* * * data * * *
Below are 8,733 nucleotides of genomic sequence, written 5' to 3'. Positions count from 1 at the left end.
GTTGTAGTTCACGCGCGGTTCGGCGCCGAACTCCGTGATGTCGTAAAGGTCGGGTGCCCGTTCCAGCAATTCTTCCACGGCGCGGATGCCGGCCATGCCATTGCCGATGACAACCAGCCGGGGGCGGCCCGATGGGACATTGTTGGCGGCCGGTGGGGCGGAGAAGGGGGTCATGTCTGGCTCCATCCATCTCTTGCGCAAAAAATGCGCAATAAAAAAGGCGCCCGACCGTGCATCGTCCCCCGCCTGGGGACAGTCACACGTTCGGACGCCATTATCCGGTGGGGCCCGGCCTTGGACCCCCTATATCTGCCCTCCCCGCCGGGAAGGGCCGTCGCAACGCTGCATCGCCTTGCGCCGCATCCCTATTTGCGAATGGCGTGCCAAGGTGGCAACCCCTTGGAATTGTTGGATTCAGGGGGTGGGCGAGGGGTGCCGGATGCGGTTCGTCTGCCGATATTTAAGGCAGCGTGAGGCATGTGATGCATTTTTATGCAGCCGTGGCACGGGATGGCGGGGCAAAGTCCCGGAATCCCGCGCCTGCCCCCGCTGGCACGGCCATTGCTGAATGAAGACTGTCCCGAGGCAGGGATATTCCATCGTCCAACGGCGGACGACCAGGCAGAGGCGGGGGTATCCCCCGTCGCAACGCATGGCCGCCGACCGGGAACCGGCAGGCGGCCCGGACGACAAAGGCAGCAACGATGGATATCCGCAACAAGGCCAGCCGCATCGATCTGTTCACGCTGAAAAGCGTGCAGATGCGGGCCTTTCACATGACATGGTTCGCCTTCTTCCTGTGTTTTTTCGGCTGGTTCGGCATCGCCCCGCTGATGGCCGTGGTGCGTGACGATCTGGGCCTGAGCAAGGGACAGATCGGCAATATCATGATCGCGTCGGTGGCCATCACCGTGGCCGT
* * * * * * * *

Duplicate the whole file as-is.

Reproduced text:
Below are 8,733 nucleotides of genomic sequence, written 5' to 3'. Positions count from 1 at the left end.
GTTGTAGTTCACGCGCGGTTCGGCGCCGAACTCCGTGATGTCGTAAAGGTCGGGTGCCCGTTCCAGCAATTCTTCCACGGCGCGGATGCCGGCCATGCCATTGCCGATGACAACCAGCCGGGGGCGGCCCGATGGGACATTGTTGGCGGCCGGTGGGGCGGAGAAGGGGGTCATGTCTGGCTCCATCCATCTCTTGCGCAAAAAATGCGCAATAAAAAAGGCGCCCGACCGTGCATCGTCCCCCGCCTGGGGACAGTCACACGTTCGGACGCCATTATCCGGTGGGGCCCGGCCTTGGACCCCCTATATCTGCCCTCCCCGCCGGGAAGGGCCGTCGCAACGCTGCATCGCCTTGCGCCGCATCCCTATTTGCGAATGGCGTGCCAAGGTGGCAACCCCTTGGAATTGTTGGATTCAGGGGGTGGGCGAGGGGTGCCGGATGCGGTTCGTCTGCCGATATTTAAGGCAGCGTGAGGCATGTGATGCATTTTTATGCAGCCGTGGCACGGGATGGCGGGGCAAAGTCCCGGAATCCCGCGCCTGCCCCCGCTGGCACGGCCATTGCTGAATGAAGACTGTCCCGAGGCAGGGATATTCCATCGTCCAACGGCGGACGACCAGGCAGAGGCGGGGGTATCCCCCGTCGCAACGCATGGCCGCCGACCGGGAACCGGCAGGCGGCCCGGACGACAAAGGCAGCAACGATGGATATCCGCAACAAGGCCAGCCGCATCGATCTGTTCACGCTGAAAAGCGTGCAGATGCGGGCCTTTCACATGACATGGTTCGCCTTCTTCCTGTGTTTTTTCGGCTGGTTCGGCATCGCCCCGCTGATGGCCGTGGTGCGTGACGATCTGGGCCTGAGCAAGGGACAGATCGGCAATATCATGATCGCGTCGGTGGCCATCACCGTGGCCGT